Alzheimer’s disease and Lewy Body dementia are similar and yet significantly different.  Those differences are the hall marks of Lewy Body dementia. Because Alzheimer’s disease represents  the largest amount of people identified as having dementia, it may be assumed early on that this is the disease process the elder has. However once the elder begins to exhibit the classic signs of Lewy Body dementia, it becomes easier to diagnose.

Lewy Body dementia can have fluctuating attention and alertness. Person’s with Alzheimer’s disease have a ongoing progression of the disease without fluctuation. Clara was assumed to have Alzheimer’s disease, when one day when entering her room in the nursing home, Clara clearly asked “Where am I?” The nursing assistant then had a nice conversation with Clara, (who before this had only spoken in non-sensical word salad) while we called her daughter, telling her to come now to visit Clara. Clara maintained this higher level of function for the rest of that day.

Persons with Lewy Body dementia will often have visual hallucinations. While the person with Alzheimer’s disease can have hallucinations they are the result of other disease processes. The person with Lewy Body dementia may or may not be disturbed by these hallucinations. Sometimes the hallucination presents in a similar way to the child who has an imaginary friend, not in any way causing alarm.

The person might also appear to  have hallucinations during sleep. However these night terrors are usually identified as a REM sleep behavior disorder. The person may start to yell, scream, punch, fight, thrash, kick, get up and pace or even run around, and at times fall out of bed all the while appearing to be asleep. This is a very difficult part of the disease process for the caregiver to still manage at home.

Lewy Body dementia will resemble Parkinson’s disease with movement problems; stiffness, slowness, rigidity and difficulty walking. A rule of thumb has always been that a person with Parkinson’s disease might not have Lewy Body dementia, but person’s with Lewy body dementia will have Parkinson symptoms.

There is a saying in healthcare when working with a patient with Lewy Body dementia to “go with the flow.” Every day might be different and it is the caregiver who needs to adjust, the patient can’t.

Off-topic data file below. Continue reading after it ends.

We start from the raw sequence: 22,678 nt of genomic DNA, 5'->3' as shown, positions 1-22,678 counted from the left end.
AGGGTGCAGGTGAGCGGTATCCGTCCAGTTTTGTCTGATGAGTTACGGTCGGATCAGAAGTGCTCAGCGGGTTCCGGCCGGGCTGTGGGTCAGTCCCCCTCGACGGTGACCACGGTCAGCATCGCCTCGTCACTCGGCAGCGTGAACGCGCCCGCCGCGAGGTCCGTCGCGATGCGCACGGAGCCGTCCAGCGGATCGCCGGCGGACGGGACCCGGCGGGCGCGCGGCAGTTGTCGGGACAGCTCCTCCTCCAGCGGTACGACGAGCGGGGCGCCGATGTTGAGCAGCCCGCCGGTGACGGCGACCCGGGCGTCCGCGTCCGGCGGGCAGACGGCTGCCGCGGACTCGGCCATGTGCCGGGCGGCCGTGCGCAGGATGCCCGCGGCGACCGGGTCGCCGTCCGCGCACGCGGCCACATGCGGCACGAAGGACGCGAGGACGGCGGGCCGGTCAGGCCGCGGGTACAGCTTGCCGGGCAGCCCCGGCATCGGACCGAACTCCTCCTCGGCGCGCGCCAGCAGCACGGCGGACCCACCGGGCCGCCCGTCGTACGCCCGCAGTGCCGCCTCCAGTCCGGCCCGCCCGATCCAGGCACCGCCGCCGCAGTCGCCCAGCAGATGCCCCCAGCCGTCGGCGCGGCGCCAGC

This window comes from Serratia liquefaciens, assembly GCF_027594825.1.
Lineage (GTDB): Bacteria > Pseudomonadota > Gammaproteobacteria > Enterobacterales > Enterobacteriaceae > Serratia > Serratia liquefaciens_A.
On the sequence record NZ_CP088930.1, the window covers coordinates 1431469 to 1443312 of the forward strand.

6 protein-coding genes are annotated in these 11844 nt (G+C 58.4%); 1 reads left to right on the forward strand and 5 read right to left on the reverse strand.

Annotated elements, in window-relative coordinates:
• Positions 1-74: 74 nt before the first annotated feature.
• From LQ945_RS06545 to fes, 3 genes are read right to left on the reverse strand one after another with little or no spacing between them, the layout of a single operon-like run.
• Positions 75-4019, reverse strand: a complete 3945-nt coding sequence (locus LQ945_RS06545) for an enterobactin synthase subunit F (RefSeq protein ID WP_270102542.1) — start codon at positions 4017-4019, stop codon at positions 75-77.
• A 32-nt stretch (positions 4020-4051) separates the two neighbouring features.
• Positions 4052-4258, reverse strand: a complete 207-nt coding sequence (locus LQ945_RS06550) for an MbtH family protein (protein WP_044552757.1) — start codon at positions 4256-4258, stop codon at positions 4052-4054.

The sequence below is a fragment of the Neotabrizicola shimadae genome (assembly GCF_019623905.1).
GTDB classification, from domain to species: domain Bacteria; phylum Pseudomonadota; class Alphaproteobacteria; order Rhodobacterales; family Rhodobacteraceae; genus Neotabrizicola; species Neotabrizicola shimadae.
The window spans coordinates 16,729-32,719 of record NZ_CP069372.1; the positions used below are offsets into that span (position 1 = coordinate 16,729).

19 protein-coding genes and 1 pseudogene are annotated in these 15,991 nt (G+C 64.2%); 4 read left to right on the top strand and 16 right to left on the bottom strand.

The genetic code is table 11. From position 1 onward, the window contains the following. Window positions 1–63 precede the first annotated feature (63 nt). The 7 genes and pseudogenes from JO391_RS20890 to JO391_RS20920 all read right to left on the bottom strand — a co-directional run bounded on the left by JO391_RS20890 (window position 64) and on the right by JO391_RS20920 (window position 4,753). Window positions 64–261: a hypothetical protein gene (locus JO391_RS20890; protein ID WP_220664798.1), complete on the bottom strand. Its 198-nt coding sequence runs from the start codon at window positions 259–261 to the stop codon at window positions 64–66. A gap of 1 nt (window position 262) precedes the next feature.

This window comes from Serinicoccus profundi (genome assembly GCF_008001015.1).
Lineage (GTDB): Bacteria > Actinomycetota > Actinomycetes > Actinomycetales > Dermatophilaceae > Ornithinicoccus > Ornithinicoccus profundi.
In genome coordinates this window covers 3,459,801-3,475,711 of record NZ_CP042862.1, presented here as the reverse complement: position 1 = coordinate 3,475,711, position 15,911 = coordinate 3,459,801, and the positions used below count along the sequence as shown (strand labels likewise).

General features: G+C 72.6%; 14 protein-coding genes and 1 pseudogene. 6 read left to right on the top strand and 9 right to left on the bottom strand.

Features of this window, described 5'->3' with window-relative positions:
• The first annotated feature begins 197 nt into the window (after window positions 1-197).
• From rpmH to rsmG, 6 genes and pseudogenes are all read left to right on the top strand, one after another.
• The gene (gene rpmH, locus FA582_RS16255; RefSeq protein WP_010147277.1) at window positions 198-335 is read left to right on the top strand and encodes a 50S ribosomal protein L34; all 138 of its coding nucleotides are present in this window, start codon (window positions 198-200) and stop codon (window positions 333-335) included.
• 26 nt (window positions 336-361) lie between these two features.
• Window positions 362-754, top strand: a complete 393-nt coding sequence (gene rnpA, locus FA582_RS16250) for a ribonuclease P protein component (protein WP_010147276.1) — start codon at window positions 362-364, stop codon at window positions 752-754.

Virginia Garberding RN

Certified in Gerontology and Restorative Nursing





One of the signs and symptoms of delirium can be hallucinating. Hallucinating does not mean that you have dementia but most likely a form of delirium.

Signs of delirium are:

  • Sudden confusion /acute change in mental condition
  • inattention
  • hallucinations
  • disorganized thinking
  • altered level of consciousness

I very well remember sitting with my Dad in the hospital every time he had surgery, because for him it was a given he would have delirium. Delirium with hallucinations. Every time Dad had anesthesia I knew he would come out of it talking about bugs.

As Dad was talking about the bugs he saw crawling up and down the walls of his hospital room, he was certainly concerned. Because he didn’t have  Alzheimer’s disease he could rationalize that what he saw was impossible. Yet, these bugs were very real to Dad at that moment. Seeing those bugs were a huge distraction, requiring me to sit directly in front of Dad. all the while making eye contact. Reminding and reassuring Dad that he was going to be fine, that this wasn’t real. Saying repeatedly “Look at me Dad,” all the while smiling into his concerned face.

Delirium from a metabolic disorder, head injury, alcohol, drug use, and for the elderly many times an infection or as in my Dad’s case surgery may result in hallucinations.  With Dad, as long as the hospital health care professionals could be persuaded to not medicate him(and that was possible as long as I provided one-on-one) for his hallucinations, we could wait until the drugs were out of his system.

After he had recovered from the delirium, for some time he would refer back to that time. He couldn’t get over how real his hallucinations and how real those bugs were.

The answer for my Dad and the anesthesia was just giving him time, one-on-one care and attention.

Virginia Garberding RN

Certified in Gerontology and Restorative Nursing